Tuesday, August 7, 2012

New Sask Ridings Give NDP a Leg Up

The folks doing the federal redistribution for the province of Saskatchewan has come out with their proposed boundaries today, finally putting to rest those horrible eight ridings that broke up the cities of Regina and Saskatoon into four parts each, combining urban and suburban parts of the cities with huge swaths of rural land and smaller towns. Simply put, they sucked, and kept the NDP from winning seats that they really otherwise should have.

But, it isn't perfect, as I'll outline before, starting with Regina, which you can see the official PDF map for here, or click below for the poll-by-poll map I created.

This proposal will give Regina two urban-based ridings, Regina--Lewvan and Wascana. Regina--Lewvan will take up more-or-less the western half of the capital city, divided by Lewvan Dr/Pasqua St north of the main rail line, except for the community of Walsh Acres. South of the railway, Regina--Lewvan will take the community of Lakeview, bordered on the east by Highway 6. Wascana is essentially just the old riding with all the rural parts cut out, focused on the urban parts only.

Regina--Qu'Appelle, on the other hand, has stayed the same plus the addition of Walsh Acres, and some other rural ares far outside of the city. This leaves the entire north-eastern part of the city as a rurban riding, meaning Speaker Scheer is safe. I'm not sure if they felt they couldn't do it any other way, but it seems to me that the Regina portion of the riding could have been cut out, though I don't have access to the same information the do. Still, its sad that it will continue to exist.

For the two urban ridings, Regina--Lewvan will more than likely end up in NDP hands. Lakeview itself, which made up part of the riding of Palliser in 2011 which nearly elected an NDP member, will counteract the less-friendly northern suburbs of this new riding. Noah Evanchuk, who ran for the NDP in Palliser, would have an easy time of it if he ran here.

Meanwhile Wascana gets more Liberal, which should make Ralph Goodale happy, assuming he runs again. Some Conservative-friendly parts of the riding remain, so its not going to become a safe seat anytime soon, but the loss of that huuuuge chunk of rural area will only help our stalwart Saskatchewanian.

Click here for the official PDF map of Saskatoon.
In Saskatoon, we have much the same situation: two redistributed urban-based ridings (Saskatoon West and Saskatoon Centre--University), and one rurban riding (Saskatoon--Grasswood), though the latter is definitely not as egregious as Regina--Qu'Appelle still is, or the former Saskatoon--Humboldt was.

Looking at these ridings, though, they definitely look.... funny. Saskatoon Centre--University is the best example of that, stretching west-to-east across the South Saskatchewan River, getting squeezed between the two other Saskatoon ridings. Maybe its my personal preference. Either way, the riding is an easy NDP lock, taking in the orangest parts of the old ridings of Saskatoon--Rosetown--Biggar and Blackstrap, plus a little snippet off of Saskatoon--Wanuskewin which was all NDP. Plus it has the word university in it, you just know its going NDP. This said, there is a suburban portion in the east of the riding that trends Conservative.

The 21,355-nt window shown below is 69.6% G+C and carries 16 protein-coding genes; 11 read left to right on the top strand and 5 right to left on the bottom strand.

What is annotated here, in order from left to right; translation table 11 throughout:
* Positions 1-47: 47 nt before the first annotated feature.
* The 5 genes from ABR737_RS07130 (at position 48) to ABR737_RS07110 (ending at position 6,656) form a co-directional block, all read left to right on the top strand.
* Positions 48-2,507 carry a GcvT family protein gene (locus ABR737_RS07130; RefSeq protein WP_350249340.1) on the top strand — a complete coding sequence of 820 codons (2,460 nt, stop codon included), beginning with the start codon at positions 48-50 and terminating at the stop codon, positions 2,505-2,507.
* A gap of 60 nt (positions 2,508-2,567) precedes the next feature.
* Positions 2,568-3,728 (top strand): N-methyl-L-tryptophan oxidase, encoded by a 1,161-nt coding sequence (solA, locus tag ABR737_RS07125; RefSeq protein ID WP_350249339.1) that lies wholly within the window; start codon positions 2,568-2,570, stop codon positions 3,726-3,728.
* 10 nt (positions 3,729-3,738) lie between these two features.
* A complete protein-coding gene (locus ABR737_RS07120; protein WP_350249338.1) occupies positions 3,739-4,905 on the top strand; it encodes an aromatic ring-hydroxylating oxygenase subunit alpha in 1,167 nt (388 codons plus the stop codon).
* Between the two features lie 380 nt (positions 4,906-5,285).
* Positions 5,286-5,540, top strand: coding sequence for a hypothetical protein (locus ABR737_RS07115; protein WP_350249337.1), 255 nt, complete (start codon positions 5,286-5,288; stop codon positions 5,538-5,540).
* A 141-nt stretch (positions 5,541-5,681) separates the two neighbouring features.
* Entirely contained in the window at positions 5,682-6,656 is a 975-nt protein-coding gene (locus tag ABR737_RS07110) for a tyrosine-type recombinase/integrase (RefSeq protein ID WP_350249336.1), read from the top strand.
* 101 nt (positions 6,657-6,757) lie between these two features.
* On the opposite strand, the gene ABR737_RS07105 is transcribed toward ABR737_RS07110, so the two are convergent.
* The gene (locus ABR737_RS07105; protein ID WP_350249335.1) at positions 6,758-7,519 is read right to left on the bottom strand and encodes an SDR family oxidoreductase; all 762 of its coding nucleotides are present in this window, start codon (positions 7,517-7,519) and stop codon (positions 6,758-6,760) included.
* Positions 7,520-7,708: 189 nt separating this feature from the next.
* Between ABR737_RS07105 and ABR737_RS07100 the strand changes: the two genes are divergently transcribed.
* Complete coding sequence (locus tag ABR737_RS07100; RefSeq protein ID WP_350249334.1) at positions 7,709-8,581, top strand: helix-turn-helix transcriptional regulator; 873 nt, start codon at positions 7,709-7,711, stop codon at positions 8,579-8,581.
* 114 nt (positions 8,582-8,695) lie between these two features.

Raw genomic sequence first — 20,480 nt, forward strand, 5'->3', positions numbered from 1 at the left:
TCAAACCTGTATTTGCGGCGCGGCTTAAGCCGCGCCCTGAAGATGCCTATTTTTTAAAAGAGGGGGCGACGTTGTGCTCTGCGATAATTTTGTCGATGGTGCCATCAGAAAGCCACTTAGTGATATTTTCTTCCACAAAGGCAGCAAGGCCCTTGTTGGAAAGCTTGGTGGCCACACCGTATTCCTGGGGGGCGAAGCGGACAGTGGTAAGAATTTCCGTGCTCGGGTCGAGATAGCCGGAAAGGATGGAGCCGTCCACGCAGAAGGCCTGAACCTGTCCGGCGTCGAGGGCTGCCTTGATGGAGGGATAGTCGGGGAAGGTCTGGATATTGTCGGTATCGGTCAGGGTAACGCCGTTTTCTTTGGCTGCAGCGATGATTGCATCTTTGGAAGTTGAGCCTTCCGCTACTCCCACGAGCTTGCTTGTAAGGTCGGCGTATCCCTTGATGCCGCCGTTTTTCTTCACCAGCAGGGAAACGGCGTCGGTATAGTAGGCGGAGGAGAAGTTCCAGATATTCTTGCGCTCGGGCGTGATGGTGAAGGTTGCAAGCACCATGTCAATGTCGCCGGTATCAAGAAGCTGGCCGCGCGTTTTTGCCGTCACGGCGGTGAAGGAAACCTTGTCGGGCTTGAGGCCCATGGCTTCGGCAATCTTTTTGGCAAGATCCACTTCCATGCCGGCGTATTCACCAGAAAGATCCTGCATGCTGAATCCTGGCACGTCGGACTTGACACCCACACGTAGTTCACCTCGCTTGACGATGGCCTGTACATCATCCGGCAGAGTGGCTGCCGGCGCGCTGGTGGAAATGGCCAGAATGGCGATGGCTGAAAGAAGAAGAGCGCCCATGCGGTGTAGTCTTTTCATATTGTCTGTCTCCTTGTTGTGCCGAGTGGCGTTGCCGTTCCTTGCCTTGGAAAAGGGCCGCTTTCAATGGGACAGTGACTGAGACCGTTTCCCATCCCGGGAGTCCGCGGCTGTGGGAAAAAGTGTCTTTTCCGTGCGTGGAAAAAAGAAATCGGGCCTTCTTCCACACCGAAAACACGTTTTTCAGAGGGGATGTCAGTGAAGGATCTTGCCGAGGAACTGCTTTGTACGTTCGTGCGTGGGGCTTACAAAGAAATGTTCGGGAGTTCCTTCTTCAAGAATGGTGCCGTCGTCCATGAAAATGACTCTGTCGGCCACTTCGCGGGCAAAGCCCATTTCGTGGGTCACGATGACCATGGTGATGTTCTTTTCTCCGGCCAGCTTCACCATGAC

Saskatoon West is a little less of a lock for the NDP under these provisional boundaries, though it definitely leans towards them. I'm not sure what major communities it takes in, but essentially it covers the provincial ridings of Saskatoon--Fairview, Saskatoon--Massey Place, Saskatoon--Meewasin, and the western portion of Saskatoon--Riversdale. Its a very suburban riding, and suburbs trend Conservative. This makes the riding a little more dicey for the NDP, who have a strong base in the southern portion of the riding, and the Conservatives have a base in the northern part, plus have made inroads in the southwestern communities. As I said, still a good bet to go NDP, but not necessarily a lock like Saskatoon Centre--University.

Finally, Saskatoon--Grasswood is just a shrunken version of Saskatoon--Humboldt. This will make the riding a lot more favourable to the NDP, but the Conservatives have a strong presence in the suburban parts of this new riding, not to mention a virtual monopoly on the rural portion. Leaning Conservative, but could be competitive in the right climate.

The rest of the province also goes through some changes, though nothing spectacular that will make any of them change hands. The one exception may be Desnethé--Missinippi--Churchill River, which has a portion of the riding chopped off and given to Prince Albert. I looked at the polls for this area and its heavily Conservative, and could mean as many as 650 Conservative votes lost, compared to maybe a little over 100 NDP votes. This riding was very close in 2011, with the NDP losing it by just under 800 votes. So it was always going to be a competitive riding, however the boundary changes have made it just a little bit more so.

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